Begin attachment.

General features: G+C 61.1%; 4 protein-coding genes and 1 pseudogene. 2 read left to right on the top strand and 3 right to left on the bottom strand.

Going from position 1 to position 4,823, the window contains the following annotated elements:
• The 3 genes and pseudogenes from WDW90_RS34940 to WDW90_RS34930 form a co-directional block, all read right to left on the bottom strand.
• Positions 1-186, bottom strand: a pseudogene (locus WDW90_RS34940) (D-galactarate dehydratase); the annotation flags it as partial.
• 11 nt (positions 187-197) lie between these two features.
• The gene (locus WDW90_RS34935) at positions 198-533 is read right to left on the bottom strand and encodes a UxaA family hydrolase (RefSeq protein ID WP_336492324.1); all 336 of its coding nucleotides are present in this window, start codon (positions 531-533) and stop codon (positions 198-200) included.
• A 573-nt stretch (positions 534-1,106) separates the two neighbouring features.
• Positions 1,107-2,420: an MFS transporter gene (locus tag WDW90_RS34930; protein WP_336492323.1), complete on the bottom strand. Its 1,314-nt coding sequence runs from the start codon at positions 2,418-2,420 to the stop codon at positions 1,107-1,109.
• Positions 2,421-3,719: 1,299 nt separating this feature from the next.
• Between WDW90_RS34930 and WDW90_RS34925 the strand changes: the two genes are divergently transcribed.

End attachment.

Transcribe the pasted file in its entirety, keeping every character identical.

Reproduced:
General features: G+C 61.1%; 4 protein-coding genes and 1 pseudogene. 2 read left to right on the top strand and 3 right to left on the bottom strand.

Going from position 1 to position 4,823, the window contains the following annotated elements:
• The 3 genes and pseudogenes from WDW90_RS34940 to WDW90_RS34930 form a co-directional block, all read right to left on the bottom strand.
• Positions 1-186, bottom strand: a pseudogene (locus WDW90_RS34940) (D-galactarate dehydratase); the annotation flags it as partial.
• 11 nt (positions 187-197) lie between these two features.
• The gene (locus WDW90_RS34935) at positions 198-533 is read right to left on the bottom strand and encodes a UxaA family hydrolase (RefSeq protein ID WP_336492324.1); all 336 of its coding nucleotides are present in this window, start codon (positions 531-533) and stop codon (positions 198-200) included.
• A 573-nt stretch (positions 534-1,106) separates the two neighbouring features.
• Positions 1,107-2,420: an MFS transporter gene (locus tag WDW90_RS34930; protein WP_336492323.1), complete on the bottom strand. Its 1,314-nt coding sequence runs from the start codon at positions 2,418-2,420 to the stop codon at positions 1,107-1,109.
• Positions 2,421-3,719: 1,299 nt separating this feature from the next.
• Between WDW90_RS34930 and WDW90_RS34925 the strand changes: the two genes are divergently transcribed.